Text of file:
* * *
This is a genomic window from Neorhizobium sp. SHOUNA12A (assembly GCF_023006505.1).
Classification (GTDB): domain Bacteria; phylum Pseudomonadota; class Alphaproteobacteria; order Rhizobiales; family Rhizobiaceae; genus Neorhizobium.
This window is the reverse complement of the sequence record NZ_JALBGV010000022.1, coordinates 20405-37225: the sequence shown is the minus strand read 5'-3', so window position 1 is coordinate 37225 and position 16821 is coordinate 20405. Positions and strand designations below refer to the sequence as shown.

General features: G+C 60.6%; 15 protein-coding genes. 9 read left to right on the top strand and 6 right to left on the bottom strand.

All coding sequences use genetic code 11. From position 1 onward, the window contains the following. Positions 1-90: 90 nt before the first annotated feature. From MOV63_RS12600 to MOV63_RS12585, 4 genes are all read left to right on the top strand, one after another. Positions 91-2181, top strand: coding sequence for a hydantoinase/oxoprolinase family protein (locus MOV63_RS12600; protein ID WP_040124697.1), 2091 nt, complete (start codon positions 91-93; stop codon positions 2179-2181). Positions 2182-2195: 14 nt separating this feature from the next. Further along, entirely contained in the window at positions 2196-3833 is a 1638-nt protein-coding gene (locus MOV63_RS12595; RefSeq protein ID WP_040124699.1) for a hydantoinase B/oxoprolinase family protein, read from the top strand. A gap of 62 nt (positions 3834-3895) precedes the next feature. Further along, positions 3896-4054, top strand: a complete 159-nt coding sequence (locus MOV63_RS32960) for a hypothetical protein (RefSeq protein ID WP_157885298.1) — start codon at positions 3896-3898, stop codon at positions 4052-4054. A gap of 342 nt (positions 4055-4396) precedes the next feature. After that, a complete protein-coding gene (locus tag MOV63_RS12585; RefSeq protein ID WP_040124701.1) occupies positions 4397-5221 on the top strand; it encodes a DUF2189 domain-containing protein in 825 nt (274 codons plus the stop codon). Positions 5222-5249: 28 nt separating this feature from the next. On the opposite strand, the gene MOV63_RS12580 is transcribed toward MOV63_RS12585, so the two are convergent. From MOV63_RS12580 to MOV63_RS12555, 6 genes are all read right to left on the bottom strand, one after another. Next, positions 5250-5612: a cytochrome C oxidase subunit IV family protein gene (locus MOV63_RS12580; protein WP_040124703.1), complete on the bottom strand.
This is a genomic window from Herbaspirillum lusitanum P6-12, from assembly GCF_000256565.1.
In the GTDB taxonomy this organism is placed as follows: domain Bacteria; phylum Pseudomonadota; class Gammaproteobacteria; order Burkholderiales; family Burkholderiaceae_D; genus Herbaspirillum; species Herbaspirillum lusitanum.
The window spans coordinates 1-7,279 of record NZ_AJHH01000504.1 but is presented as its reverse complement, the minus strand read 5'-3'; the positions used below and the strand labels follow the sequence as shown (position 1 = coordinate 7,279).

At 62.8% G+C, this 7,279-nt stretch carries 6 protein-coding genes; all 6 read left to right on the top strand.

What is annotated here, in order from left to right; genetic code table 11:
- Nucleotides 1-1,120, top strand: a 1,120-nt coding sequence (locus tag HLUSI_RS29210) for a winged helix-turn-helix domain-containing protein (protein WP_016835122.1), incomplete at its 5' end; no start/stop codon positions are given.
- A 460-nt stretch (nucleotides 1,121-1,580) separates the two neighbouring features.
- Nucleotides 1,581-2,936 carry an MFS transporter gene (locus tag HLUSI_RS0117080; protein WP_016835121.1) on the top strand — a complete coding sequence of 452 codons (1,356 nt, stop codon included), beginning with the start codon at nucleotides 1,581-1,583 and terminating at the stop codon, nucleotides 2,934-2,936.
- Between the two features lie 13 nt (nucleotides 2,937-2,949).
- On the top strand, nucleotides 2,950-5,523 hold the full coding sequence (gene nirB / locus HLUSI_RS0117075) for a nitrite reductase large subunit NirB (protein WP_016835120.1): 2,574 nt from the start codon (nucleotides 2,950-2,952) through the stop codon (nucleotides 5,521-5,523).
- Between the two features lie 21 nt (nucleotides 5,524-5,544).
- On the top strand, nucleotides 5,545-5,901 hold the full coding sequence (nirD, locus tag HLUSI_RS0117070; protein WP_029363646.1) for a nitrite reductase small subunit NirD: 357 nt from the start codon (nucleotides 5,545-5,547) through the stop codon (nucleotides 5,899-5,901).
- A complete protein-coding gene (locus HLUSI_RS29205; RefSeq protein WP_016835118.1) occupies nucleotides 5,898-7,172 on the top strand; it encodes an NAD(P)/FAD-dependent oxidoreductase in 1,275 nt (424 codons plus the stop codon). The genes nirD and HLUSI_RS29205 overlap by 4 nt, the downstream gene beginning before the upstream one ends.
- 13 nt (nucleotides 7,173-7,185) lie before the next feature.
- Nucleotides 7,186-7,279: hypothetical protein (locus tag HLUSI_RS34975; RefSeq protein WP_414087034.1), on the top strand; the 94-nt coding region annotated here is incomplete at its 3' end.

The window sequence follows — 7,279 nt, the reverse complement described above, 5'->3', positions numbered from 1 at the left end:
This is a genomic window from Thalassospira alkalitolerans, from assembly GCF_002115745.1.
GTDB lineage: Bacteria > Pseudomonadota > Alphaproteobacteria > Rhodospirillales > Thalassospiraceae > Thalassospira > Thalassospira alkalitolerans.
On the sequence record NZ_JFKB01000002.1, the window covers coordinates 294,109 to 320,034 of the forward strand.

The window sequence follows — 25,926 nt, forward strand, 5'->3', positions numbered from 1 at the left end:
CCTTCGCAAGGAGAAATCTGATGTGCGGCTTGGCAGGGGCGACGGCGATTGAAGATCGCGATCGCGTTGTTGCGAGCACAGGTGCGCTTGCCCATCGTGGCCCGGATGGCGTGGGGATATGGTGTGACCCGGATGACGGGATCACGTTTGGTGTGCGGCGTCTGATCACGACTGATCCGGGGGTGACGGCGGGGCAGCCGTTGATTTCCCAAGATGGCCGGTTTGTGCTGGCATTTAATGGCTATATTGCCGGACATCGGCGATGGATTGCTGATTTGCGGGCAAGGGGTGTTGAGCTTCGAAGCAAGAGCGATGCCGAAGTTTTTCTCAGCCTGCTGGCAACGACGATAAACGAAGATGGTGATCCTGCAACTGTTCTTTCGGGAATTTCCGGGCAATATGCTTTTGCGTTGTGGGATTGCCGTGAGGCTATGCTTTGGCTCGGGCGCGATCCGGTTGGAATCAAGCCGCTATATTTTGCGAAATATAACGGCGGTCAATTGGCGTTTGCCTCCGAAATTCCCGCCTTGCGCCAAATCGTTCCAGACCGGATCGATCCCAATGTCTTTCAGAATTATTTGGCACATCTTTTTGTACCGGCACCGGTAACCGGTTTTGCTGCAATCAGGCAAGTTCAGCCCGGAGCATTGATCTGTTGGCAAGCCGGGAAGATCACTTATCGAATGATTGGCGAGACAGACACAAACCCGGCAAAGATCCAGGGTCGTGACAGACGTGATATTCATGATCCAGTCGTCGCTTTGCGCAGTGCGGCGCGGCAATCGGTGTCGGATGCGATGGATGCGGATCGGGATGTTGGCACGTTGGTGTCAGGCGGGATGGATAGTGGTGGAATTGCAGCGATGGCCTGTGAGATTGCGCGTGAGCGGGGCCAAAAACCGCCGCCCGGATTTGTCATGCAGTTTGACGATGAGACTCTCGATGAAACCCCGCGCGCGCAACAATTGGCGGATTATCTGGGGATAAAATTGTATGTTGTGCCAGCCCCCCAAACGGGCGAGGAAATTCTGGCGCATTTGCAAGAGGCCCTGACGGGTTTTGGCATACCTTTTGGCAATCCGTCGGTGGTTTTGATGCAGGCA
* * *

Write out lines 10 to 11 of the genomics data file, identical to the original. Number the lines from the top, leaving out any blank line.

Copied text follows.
What is annotated here, in order from left to right; genetic code table 11:
- Nucleotides 1-1,120, top strand: a 1,120-nt coding sequence (locus tag HLUSI_RS29210) for a winged helix-turn-helix domain-containing protein (protein WP_016835122.1), incomplete at its 5' end; no start/stop codon positions are given.